Next Nearest Neighbors Cellular Automata

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Wentian Li’s 1998 article “Complex Patterns Generated by Next Nearest Neighbors Cellular Automata” described a very simple method of generating a vast number of interesting pattern or fractal-like images.

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colorful wallpaper version

The idea is to start with a randomly generated line of cells, i.e., dots/pixels/bits, and then generate another line below it using a rule applied to each original cell.

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The rule takes as input the value of the original cell and the two closest cells on each side of it (next nearest neighbors) i.e., four nearby cells, for five cells total.

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Using a rule applied in this way, each line generates a new line below it, and so the image grows downward.

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The rule, then, is a function that takes 5 bits of data (the five nearest neighbors) and outputs 1 bit of data (black or white, on or off).

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Because 5 bits can hold exactly 32 possible values, we can represent any particular rule as a 32 bit value, where each bit maps to the value the function will output for a particular bit.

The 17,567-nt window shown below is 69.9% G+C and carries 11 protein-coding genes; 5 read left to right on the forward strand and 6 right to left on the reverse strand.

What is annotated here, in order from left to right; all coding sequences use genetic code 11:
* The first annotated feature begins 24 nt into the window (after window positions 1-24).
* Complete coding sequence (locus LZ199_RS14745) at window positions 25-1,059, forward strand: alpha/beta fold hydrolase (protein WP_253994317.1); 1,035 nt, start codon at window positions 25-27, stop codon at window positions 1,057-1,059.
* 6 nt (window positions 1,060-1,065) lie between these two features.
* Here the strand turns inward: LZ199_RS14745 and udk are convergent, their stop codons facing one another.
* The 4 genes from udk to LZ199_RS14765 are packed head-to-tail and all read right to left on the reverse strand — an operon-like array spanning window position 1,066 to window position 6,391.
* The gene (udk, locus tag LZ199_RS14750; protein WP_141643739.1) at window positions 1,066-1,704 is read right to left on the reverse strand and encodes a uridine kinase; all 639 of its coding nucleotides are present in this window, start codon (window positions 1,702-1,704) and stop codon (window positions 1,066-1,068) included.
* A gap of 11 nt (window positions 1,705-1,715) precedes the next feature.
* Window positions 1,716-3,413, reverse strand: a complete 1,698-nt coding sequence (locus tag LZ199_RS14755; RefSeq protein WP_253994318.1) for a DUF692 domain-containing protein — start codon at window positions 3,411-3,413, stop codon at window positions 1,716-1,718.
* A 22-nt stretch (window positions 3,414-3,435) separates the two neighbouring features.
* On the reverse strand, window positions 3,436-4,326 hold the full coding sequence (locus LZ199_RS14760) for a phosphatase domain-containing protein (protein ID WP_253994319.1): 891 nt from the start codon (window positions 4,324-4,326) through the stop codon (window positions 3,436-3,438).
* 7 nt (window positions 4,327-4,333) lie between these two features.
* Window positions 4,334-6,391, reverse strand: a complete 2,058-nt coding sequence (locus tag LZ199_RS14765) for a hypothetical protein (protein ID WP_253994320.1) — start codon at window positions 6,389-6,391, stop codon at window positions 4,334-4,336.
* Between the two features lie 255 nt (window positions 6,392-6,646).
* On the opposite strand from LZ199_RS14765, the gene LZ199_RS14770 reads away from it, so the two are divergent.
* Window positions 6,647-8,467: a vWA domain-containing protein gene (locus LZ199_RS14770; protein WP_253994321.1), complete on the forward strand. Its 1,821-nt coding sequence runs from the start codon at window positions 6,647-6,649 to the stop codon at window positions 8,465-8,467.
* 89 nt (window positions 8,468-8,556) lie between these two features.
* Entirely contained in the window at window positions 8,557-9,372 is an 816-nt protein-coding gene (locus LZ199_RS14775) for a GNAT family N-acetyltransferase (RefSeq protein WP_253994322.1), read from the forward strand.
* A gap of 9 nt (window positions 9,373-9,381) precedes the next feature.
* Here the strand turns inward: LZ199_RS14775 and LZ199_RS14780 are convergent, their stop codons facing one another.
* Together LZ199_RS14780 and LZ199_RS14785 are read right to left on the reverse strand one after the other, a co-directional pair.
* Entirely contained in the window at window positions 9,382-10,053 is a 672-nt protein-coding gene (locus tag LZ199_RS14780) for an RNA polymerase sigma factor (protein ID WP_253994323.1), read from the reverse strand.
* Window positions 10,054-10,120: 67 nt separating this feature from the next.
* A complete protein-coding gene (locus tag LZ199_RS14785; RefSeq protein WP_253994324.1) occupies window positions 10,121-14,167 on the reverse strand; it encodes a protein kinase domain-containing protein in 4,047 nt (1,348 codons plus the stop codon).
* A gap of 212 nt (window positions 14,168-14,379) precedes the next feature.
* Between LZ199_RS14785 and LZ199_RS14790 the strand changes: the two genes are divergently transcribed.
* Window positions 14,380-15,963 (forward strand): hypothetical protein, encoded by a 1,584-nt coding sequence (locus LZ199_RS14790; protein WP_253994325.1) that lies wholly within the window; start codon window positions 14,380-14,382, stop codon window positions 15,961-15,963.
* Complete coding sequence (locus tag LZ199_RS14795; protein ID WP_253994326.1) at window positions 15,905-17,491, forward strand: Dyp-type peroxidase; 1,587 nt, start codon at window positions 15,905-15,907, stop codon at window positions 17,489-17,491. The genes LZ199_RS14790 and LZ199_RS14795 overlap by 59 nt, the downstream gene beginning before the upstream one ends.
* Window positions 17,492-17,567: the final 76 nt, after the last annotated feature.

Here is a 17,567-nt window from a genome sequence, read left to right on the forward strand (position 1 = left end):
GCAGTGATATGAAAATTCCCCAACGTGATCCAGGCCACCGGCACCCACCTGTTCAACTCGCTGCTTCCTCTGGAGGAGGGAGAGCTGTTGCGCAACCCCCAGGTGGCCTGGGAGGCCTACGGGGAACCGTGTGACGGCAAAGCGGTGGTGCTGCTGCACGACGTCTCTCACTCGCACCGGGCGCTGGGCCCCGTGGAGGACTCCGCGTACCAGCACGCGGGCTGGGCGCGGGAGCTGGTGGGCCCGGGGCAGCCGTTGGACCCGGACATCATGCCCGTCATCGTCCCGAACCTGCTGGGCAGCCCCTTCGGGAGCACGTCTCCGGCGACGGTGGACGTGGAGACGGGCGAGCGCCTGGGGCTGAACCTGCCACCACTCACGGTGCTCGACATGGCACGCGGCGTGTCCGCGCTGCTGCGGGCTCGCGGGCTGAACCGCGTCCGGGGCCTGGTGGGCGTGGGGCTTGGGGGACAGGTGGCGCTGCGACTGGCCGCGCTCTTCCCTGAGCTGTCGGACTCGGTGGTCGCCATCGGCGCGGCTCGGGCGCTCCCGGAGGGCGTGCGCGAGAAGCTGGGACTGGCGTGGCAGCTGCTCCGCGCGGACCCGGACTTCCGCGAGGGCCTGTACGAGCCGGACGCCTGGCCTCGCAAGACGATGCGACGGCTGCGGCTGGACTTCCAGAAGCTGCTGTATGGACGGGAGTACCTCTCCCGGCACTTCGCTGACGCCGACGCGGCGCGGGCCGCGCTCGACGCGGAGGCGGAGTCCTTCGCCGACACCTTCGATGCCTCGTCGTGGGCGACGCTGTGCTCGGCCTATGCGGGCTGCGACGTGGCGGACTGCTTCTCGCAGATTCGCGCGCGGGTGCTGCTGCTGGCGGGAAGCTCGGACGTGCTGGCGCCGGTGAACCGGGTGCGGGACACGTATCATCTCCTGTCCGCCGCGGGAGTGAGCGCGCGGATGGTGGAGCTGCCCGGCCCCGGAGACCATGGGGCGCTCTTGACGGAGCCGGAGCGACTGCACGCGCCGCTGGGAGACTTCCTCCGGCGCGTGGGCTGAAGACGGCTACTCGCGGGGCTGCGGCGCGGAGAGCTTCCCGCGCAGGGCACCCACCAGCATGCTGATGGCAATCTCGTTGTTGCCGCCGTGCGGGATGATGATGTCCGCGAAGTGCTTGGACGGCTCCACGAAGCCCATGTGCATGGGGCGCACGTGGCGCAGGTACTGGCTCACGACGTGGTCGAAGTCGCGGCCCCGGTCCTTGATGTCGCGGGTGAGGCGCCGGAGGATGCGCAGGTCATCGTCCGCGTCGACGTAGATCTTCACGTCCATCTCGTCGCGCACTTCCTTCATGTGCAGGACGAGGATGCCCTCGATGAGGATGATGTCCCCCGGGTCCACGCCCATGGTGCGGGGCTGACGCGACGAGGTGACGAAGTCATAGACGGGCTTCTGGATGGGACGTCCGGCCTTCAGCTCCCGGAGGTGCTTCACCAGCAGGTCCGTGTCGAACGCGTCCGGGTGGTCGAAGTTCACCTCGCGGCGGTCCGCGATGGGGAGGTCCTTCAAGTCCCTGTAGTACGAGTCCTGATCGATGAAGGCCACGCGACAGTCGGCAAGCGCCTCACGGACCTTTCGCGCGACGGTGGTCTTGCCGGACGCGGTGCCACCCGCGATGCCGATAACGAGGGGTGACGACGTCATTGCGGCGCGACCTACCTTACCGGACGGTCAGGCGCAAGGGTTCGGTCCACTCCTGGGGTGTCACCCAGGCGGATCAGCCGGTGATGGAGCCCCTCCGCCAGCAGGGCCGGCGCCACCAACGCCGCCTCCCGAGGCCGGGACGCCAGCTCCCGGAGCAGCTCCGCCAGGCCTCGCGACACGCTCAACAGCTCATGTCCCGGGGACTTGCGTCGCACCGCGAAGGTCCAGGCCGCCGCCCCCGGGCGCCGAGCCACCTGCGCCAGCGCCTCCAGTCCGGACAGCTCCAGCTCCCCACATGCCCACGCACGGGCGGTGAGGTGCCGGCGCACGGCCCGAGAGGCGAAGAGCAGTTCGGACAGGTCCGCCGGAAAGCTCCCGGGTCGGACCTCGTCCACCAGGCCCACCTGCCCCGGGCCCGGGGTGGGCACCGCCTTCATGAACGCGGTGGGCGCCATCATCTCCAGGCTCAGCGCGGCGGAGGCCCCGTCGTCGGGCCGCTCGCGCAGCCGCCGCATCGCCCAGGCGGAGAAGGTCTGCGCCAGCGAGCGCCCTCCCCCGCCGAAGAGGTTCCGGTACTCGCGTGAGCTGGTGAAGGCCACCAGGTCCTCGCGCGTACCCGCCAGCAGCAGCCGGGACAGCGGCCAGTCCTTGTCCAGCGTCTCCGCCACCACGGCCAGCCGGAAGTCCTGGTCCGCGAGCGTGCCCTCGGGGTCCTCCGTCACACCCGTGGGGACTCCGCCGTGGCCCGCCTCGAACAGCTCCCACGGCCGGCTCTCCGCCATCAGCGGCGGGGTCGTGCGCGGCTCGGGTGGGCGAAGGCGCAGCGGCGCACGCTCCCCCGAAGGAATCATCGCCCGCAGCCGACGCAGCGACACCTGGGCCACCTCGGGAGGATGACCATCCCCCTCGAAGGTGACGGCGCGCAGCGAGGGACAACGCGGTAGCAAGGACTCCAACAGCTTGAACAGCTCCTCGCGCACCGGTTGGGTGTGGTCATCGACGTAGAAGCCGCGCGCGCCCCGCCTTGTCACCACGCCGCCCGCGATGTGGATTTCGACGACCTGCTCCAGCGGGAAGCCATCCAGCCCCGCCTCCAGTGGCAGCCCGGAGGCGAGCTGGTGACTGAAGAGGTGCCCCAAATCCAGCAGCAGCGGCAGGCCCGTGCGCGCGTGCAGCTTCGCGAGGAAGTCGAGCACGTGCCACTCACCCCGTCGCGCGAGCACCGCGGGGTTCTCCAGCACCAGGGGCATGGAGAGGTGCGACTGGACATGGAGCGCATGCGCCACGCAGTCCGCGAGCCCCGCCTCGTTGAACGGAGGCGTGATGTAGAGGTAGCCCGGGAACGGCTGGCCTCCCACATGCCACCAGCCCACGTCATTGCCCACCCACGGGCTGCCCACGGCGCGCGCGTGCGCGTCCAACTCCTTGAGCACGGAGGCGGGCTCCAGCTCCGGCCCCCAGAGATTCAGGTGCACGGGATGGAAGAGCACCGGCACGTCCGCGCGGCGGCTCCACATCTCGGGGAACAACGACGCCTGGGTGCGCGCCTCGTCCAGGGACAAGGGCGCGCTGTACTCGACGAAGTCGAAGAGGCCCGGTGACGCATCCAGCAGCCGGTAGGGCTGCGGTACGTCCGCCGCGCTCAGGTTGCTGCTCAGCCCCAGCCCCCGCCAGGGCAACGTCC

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E.g., in the rule 11010101110001001100000010011001:
00000 maps to 1, 00001 -> 1, 00010 -> 0 … 11110 ->  0, 11111 -> 1.

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So, each rule is a 32 bit unsigned integer (or “Word32” in some programming languages). The rule therefore can be represented any way a 32 bit unsigned integer can be. It can be represented simply as a decimal number (e.g., 3586441369), or as a hexadecimal value (D5C4C099) or even as a quad value, like in an I.P. addresses (213,196,192,153).

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Since a rule can be any 32 bit integer, this means that there are exactly 2^{32} or 4,294,967,296 rules.

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So, the number of rules is finite. But, with over four billion of them, there are plenty to look through!

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Not all of the rules produce images that are visually interesting, and there are a lot of slight variations on a theme. But even if you skip over a lot of images, that leaves quite a few interesting ones.

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Once the framework code is written, producing new images is a simple as picking consecutive or random 32 bit numbers.

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And then you may take the time to sort through the images to find the ones you like.

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The code library used to produce these images was written in the Haskell programming language. The library is available at the Hackage package respository as free software under the GPLv3 license, once the library is properly packaged.

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And here are a few more images. Enjoy!

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